Tesla Model 3 on FSD Beta Didn't Hit a Child-Sized Dummy in a Test, Results Are Completely Fabricated

by Eva Fox August 10, 2022

Tesla Model 3 on FSD Beta Didn't Hit a Child-Sized Dummy in a Test, Results Are Completely Fabricated

Photo: The Dawn Project

Tesla Model 3 on FSD Beta did not hit a child-sized dummy in The Dawn Project's tests. A closer look from Tesla owners confirms that the results were completely fabricated.

A few days ago, a number of high-profile media outlets published articles that Tesla Model 3 on FSD Beta could not detect children on the road and may hit them. Such claims relied on a so-called “test,” which was in fact advertising, and was conducted and funded by one of the most ardent haters of FSD technology. Since the articles were published, it becomes obvious that none of the journalists even bothered to figure out whether to trust the result, which once again only underlines their negligent attitude towards their work and the pursuit of clicks, not the truth.

After the articles flooded the Internet, Tesla car owners who use FSD technology noticed a number of inconsistencies in the videos, indicating that the results were completely fabricated. They posted their observations on Twitter, which made it possible to publicly discuss and more widely understand that these “tests” are nothing more than staged videos.

The first thing that should alert anyone who starts reading the report is that the test was organized and funded by Dan O'Dowd, who is the founder of The Dawn Project. O'Dowd is widely known for his vehement hatred of Tesla's FSD and has taken a number of absurd steps in an attempt to turn Americans against the technology. This year, he ran a full-page ad in the New York Times advocating a FSD ban on Tesla. In addition, he ran for the California State Senate, but his campaign was focused on a single topic: the Tesla FSD ban. It seems that his obsession is now completely out of control, as this time he faked the testing with absolutely no fear of the consequences.

After watching the video from the test, Tesla owners who use FSD Beta every day immediately noticed that the icons on the car screen did not correspond with FSD being activated. In the video clip, the driver of the car can be seen “activating” Autopilot, although his hand completely hides the lever, and we cannot see the actual movement of it, which could indicate the authenticity of the activation but not in this case. After this pseudo-activation, a knowledgeable person can notice that FSD did not activate. This is indicated by the fact that the course prediction line stays gray. Also, the blue Autopilot wheel does not appear on the top left, which would have to happen if there was an activation.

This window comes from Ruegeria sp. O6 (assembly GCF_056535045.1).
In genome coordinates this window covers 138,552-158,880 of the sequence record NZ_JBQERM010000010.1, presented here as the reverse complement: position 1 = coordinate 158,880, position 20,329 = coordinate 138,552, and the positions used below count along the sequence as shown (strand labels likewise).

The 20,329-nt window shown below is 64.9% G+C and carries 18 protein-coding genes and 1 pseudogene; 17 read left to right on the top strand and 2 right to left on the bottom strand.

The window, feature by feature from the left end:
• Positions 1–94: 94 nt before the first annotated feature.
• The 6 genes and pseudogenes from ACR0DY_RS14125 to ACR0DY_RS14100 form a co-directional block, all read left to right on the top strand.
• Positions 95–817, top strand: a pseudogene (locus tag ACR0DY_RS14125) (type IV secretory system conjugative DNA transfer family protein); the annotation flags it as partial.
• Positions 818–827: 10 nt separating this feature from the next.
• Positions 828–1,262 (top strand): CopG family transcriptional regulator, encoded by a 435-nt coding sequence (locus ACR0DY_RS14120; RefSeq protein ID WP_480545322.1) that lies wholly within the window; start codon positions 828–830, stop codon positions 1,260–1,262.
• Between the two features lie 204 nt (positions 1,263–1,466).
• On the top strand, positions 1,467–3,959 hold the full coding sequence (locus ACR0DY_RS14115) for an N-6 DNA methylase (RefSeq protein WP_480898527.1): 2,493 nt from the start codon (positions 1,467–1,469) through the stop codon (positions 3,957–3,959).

Another observation is that the filming is being done not by a fixed camera, but by a cameraman deliberately not filming the lower part of Tesla's central screen, where it shows various warnings. For example, there would be a warning if the driver is pressing the accelerator pedal, which makes it impossible for FSD to control the car and breaks. However, their lies are seen in one of the many clips when a warning hits the camera lens. Due to the very low quality of the video, which was most likely intentional, it is difficult to see exactly what is written in the warning, however, the owners were able to determine this by conducting their own tests. @RobKnight__/Twitter pointed out that the message is similar to when a driver presses the accelerator pedal in FSD mode and the system warns that it will not be able to brake.

In addition to the owners' observations, the Electrek blog, having reasonable evidence to disprove the veracity of the test, asked The Dawn Project for clarification. In response, it provided an affidavit from the driver who conducted the test. Art Haynie claimed in the sworn statement that he believed FSD Beta was activated. In the deposition, the driver mentioned “Exhibit B,” which showed a screen warning “regarding the full self-driving (Beta)” that the vehicle showed when it was “in full self-driving mode.”

Electrek looked at Exhibit B, which actually turned out to be just a screenshot of the warning that appears when the driver turns on FSD Beta in the settings, and not at the moment when it is activated or enabled. This warning does not appear when the driver activates the feature while driving and therefore does not prove that FSD beta was activated during the test.

It is worth bearing in mind that the video that The Dawn Project calls “raw” is a montage. It can be seen how the car drives with FSD Beta activated, but the bottom part of the screen is not in the frame, which means it remains unknown whether the driver pressed the accelerator pedal, and The Dawn Project cannot prove that the driver did not press it. It remains unknown exactly what manipulations were carried out during testing, as there is no real evidence of the claimed information, other than many inconsistencies noticed by careful observers.

© 2022, Eva Fox | Tesmanian. All rights reserved.

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Article edited by @SmokeyShorts, you can follow him on Twitter








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